Peculiar Treasures: An Curious Collection

Here’s our eclectic collection to start your week off right.

First off, if you haven’t seen it yet, join us in the happy big-tent embracing, worldwide growth-sensitive news: Church leaders are now welcomed to speak in their native tongue at general conference. Awesome.

Confucius said, “Everything has beauty, but not everyone sees it.” That certainly rings true for Aaron Ansarov, a retired combat photographer for the U.S. Navy, who has spent the past two years combing a local Florida beach in search of the elusive Portuguese man-of-war.

One of literature’s most prestigious honors, the Medal for Distinguished Contribution to American Letters recognizes individuals who have made an exceptional impact on this country’s literary heritage: Ursula K. Le Guin is the 2014 recipient.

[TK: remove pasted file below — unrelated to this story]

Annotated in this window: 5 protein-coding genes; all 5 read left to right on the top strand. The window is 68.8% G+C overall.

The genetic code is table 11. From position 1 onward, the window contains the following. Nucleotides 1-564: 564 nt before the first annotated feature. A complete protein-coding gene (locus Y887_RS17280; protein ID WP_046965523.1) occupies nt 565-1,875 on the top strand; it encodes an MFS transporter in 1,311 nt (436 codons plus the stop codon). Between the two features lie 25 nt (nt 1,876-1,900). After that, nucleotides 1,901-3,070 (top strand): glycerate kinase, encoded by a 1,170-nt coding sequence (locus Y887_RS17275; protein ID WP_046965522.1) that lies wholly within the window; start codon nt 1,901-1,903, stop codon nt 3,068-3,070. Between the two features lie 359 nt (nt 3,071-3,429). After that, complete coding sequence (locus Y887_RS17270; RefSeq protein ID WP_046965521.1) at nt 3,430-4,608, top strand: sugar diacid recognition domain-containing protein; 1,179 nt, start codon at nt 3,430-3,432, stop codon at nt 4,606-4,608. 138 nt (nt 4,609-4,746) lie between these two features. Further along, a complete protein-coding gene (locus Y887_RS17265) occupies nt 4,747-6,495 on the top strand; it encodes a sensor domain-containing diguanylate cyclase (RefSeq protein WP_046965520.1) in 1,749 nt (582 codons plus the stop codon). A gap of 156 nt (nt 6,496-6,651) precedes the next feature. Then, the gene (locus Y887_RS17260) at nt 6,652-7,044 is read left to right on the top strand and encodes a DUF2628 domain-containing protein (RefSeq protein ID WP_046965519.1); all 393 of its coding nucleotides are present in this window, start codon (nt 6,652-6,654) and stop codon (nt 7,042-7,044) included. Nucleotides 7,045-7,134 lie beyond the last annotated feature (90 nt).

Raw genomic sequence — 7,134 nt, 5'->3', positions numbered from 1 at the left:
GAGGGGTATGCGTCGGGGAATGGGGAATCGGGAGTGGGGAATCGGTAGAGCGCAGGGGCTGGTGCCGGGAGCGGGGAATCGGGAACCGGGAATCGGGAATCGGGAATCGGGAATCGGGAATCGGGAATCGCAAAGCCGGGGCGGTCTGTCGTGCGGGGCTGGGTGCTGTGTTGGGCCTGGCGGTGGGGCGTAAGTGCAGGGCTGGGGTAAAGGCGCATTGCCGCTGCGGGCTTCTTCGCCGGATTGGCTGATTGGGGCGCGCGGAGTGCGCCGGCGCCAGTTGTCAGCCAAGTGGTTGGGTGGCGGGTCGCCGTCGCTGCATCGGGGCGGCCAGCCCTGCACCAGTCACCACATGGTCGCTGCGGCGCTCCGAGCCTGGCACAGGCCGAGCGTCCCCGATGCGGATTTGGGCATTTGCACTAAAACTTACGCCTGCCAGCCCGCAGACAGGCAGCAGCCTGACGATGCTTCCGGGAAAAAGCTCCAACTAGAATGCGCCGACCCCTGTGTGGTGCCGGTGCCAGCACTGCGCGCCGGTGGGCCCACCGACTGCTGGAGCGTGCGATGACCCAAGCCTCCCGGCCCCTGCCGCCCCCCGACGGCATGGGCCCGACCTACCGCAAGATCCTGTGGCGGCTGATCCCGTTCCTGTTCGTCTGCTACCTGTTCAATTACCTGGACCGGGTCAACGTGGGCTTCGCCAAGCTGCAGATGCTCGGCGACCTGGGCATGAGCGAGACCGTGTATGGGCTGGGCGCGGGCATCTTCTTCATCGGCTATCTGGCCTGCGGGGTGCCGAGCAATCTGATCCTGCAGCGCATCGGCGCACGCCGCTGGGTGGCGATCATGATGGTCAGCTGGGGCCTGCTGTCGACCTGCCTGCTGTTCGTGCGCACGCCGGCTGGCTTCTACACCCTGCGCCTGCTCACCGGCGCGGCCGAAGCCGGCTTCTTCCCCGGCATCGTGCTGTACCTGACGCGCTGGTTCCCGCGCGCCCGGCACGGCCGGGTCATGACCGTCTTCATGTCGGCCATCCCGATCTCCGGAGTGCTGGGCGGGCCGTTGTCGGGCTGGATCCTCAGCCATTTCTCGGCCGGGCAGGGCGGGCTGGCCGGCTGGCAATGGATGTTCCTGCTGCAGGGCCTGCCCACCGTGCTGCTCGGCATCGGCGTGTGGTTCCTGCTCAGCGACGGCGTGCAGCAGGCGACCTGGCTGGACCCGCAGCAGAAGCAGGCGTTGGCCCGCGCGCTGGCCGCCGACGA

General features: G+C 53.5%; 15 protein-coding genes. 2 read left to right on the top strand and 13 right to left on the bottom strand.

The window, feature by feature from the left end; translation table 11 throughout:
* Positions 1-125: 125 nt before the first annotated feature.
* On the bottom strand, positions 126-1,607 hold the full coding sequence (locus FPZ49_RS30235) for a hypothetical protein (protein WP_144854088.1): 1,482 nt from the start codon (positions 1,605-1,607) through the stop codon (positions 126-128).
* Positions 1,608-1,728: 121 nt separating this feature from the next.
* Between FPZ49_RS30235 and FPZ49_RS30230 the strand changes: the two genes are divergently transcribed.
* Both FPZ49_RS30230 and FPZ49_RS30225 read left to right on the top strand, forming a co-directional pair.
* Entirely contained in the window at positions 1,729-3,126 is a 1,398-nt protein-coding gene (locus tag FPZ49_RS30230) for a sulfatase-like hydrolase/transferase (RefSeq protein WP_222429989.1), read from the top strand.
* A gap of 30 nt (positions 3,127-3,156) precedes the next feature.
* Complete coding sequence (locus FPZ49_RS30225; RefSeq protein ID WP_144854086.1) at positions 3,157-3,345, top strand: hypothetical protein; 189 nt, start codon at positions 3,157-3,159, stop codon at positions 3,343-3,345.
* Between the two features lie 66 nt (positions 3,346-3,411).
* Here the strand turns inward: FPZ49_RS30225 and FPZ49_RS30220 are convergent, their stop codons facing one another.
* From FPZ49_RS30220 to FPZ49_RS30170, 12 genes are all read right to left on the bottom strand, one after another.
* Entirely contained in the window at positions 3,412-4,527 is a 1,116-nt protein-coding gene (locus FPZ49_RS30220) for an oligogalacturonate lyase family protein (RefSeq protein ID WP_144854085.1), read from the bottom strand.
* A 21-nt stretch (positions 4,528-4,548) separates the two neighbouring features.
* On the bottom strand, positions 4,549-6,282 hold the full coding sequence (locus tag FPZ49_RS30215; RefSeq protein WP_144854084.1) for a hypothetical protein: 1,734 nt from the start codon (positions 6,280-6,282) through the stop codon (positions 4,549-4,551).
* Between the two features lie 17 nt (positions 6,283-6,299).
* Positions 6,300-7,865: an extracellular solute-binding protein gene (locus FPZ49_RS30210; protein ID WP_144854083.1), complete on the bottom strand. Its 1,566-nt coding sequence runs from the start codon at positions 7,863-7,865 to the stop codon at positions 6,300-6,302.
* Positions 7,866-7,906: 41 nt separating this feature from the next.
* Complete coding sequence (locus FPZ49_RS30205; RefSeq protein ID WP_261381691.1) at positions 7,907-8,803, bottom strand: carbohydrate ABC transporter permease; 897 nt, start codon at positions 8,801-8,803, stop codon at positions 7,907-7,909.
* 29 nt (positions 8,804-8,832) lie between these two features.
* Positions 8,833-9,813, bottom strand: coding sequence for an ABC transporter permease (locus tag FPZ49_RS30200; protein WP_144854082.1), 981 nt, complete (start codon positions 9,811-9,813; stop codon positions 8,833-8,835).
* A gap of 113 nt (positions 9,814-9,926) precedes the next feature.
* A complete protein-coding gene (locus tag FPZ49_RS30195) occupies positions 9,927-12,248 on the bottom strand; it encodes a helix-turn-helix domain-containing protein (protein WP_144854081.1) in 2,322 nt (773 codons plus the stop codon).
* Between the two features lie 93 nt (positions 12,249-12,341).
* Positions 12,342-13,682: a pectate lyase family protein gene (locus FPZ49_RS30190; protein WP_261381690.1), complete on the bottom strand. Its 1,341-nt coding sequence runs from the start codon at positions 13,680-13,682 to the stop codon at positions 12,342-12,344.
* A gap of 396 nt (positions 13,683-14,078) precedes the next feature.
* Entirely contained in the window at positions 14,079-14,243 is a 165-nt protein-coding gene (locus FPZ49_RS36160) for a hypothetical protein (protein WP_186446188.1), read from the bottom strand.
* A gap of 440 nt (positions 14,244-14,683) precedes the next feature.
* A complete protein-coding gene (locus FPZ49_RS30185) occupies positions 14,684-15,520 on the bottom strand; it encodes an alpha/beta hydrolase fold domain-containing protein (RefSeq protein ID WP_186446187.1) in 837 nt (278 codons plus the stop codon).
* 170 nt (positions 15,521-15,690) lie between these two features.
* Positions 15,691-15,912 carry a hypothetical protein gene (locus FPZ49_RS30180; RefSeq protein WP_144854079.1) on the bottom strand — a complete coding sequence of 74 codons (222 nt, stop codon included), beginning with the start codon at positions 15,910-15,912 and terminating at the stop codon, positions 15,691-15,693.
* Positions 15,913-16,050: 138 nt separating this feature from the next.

And in other lit news, Louise Erdrich has won the PEN/Saul Bellow Award, a “lifetime achievement honor for American writers.” Have you read and loved her works or are you adding her to your list now?

Anyone want to go to the ballet with us? You will after listening to Misty Copeland’s retelling of her trials, triumphs and continuing journey as black ballerina. Plus, she has a book out for the younger set.

How astute are your senses? This piece from the NYT reminds us to pay attention, many Americans don’t compared to people elsewhere. Who knows what a little more thought may inspire, maybe the next great app (Instagram inspiration credit at the end of the piece).

Even more good and thoughtful things from the Times. Is Adulthood dead in American Culture?